Five years later, in 1991, South Yorkshire Police agreed to pay a total of approximately £425,000 in compensation to 39 miners who sued for assault, wrongful arrest and malicious prosecution. But the police force admitted no wrongdoing and still no officer was ever disciplined.
In 2015 the Independent Police Complaints Commission (IPCC) prepared a report and concluded that they would not launch a formal investigation into the events. One of the reasons for this was that too much time had passed. What is remarkable about this is that the events of Orgreave happened just five years before the horrific Hillsborough disaster in which 96 people died. Campaigners claim that cabinet documents suggest that a politically motivated operation involving ministers, the police and courts was at the heart of events in 1984.
However, the IPCC did recommend that claims raised of a political conspiracy behind the police measures at Orgreave could only be dealt with by a public inquiry or an exercise like the Hillsborough Independent Panel. It found that there had been manipulation and concealment of evidence in both the criminal trial of arrested miners and subsequent civil litigation. The fact that the events have so many similarities in terms of timing location, police tactics used, and government policy support arguments that it is reasonable for an inquiry to take place.
The Orgreave Truth and Justice Campaign is pressing for a full and independent inquiry into what happened, just as the Hillsborough campaigners demanded an impartial investigation into the causes of the Hillsborough disaster.
In October this year it was announced that a group of retired police officers had offered to give damning evidence to any inquiry into the tactics deployed at the Orgreave confrontation. Junior officers have said that their witness statements were dictated to them by senior officers and that they were told to use excessive force on the day in question.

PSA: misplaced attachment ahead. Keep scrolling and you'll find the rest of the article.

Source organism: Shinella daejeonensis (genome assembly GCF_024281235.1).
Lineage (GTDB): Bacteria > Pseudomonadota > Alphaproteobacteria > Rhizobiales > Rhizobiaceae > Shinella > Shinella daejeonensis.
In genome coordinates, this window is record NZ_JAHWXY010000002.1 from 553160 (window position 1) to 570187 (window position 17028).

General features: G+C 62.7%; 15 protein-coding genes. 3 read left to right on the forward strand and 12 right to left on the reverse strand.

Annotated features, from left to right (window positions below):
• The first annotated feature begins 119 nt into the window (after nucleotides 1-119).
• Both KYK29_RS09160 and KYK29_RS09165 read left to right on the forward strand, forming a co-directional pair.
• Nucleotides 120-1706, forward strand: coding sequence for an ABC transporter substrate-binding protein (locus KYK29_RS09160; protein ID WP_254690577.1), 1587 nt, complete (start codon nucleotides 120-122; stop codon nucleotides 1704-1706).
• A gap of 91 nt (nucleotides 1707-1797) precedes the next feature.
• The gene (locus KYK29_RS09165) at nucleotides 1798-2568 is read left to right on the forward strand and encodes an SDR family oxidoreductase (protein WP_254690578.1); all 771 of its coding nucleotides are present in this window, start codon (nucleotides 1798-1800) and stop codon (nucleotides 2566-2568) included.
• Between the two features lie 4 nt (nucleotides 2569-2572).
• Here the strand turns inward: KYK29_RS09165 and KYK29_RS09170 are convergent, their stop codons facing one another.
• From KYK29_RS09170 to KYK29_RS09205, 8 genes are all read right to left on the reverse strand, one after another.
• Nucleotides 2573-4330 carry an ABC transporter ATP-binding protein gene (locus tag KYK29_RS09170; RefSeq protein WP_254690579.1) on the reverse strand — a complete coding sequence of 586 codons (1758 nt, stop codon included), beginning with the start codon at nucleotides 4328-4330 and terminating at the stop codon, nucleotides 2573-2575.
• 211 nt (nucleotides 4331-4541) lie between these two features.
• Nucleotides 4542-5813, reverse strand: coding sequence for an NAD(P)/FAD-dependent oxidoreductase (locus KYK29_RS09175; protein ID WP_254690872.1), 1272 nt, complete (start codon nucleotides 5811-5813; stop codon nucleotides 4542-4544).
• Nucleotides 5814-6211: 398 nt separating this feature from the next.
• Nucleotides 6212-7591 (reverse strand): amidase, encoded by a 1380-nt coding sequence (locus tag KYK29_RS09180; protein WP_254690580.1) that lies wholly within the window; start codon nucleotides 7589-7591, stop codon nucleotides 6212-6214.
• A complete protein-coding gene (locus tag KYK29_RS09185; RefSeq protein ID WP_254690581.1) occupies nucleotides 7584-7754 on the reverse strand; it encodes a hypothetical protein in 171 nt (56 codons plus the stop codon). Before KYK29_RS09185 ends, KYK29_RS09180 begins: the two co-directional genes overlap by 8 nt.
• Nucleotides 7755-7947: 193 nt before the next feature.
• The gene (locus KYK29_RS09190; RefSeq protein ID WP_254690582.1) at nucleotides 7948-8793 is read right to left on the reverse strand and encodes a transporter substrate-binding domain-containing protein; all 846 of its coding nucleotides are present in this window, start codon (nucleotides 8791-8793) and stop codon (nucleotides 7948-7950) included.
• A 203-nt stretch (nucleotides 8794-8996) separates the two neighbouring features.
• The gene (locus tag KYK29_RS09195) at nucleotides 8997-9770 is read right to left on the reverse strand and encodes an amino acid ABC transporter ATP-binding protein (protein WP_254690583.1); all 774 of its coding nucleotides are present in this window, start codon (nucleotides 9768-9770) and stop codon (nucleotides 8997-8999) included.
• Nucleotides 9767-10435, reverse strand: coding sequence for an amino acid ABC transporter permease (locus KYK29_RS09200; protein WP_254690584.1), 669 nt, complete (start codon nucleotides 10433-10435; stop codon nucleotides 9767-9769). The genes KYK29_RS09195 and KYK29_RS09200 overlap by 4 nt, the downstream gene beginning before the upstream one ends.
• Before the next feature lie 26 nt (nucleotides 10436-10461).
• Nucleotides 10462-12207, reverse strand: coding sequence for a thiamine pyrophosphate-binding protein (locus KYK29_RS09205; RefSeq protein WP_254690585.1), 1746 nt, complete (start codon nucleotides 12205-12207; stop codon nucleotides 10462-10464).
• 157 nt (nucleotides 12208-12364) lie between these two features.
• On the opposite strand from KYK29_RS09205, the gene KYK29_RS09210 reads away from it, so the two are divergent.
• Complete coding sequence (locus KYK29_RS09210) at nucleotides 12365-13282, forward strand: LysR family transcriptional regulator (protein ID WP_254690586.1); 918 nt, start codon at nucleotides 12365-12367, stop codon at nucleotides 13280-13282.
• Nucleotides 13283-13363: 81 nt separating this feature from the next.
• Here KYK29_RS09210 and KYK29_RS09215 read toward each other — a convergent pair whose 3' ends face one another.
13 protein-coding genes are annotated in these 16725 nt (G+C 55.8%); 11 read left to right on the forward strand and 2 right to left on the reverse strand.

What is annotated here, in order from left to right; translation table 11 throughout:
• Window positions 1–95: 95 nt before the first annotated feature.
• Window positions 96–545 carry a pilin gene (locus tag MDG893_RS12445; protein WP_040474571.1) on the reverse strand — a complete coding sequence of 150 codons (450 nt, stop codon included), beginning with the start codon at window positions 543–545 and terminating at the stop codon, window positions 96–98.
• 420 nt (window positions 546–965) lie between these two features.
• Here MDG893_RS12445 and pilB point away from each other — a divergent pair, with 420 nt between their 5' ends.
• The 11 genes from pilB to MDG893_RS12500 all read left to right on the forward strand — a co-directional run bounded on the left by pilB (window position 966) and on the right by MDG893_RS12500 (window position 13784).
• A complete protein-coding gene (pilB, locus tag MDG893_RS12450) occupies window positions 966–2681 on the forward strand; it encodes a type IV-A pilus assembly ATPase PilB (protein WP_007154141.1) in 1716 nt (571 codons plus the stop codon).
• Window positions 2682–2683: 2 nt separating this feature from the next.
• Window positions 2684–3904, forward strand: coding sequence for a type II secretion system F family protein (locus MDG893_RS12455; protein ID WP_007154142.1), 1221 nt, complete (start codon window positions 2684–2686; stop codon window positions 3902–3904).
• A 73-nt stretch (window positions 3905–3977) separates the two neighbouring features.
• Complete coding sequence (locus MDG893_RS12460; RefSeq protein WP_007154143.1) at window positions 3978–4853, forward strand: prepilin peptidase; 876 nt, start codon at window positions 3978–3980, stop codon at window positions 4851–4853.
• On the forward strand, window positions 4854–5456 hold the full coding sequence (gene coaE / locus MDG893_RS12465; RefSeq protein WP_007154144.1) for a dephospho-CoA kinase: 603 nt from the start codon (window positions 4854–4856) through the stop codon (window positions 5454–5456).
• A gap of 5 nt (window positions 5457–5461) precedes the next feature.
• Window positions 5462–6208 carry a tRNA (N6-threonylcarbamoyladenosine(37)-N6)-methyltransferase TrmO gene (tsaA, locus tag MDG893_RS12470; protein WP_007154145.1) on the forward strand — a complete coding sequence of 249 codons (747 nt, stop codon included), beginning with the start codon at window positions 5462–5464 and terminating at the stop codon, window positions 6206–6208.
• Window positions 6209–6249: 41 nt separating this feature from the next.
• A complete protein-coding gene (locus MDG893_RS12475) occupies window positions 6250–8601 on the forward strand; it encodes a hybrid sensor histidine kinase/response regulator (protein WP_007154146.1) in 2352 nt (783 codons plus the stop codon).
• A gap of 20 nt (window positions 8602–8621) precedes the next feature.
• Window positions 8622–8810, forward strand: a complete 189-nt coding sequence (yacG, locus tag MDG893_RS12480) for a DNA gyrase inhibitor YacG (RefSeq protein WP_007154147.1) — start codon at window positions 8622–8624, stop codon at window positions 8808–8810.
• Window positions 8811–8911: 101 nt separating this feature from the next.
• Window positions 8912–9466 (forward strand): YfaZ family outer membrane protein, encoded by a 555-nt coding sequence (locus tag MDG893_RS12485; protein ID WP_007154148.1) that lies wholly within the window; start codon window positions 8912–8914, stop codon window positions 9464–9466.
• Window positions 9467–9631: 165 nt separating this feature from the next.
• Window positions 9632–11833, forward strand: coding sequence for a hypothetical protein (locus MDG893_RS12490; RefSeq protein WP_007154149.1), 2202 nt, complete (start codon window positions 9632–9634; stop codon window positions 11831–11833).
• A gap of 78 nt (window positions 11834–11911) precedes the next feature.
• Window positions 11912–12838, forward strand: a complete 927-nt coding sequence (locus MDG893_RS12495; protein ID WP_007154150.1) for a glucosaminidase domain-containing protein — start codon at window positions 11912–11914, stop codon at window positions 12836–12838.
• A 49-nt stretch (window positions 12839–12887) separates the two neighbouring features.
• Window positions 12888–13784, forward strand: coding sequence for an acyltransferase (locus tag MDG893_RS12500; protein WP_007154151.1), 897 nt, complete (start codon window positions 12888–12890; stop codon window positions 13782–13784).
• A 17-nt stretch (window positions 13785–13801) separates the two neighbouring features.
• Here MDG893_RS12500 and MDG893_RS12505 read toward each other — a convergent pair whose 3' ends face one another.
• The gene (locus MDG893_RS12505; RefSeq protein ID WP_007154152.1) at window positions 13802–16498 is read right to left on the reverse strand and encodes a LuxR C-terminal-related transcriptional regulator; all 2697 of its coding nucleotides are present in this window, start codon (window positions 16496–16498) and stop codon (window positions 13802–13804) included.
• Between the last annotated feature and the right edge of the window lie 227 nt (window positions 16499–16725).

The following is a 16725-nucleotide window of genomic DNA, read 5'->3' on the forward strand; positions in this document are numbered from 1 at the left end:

Controversially, the Home Secretary Amber Rudd, has now ruled out a public inquiry stating that “ultimately there were no deaths – or wrongful convictions”. However, there is talk that she will appoint a solicitor to carry out a formal review of material, although no further information has been provided about this. In any event, such course of action will not provide justice to the aggrieved, and the Orgreave Truth and Justice campaign continues to campaign for an independent inquiry
Campaigners believe that the Home Secretary has made a poor decision which denies accountability for the police and for government policy at the time. Given the current proceedings taking place around the Hillsborough incident this would surely be an opportune time to deal with Orgreave and the overlapping issues. It would help to raise awareness about what happened and assist the wider public’s understanding of the police, government and the media’s alleged ‘cover-ups’ which occurred during the 1980s.
Yes, the incident happened some 32 years ago, and yes, police tactics have moved on from then. But that does not provide any relief for those who suffered and does not allow the police force to be held accountable. The force and the government should not be allowed to sweep the actions of the past under the proverbial rug, and act as if it was not a significant and disastrous turn of events simply because no one died. There are strong indications that the police not only used excessive and unlawful force but also actively colluded to cover this up, which clearly requires further investigation. Although the police may have moved on, my view and that of many who work in the field of civil liberties is that they have not moved on enough. Indeed, it is hard to see how anyone can really move on from this without an inquiry into the events. There are still lessons to be learned and an apology is not too much to ask for. It is hoped the Government will change their stance on this matter.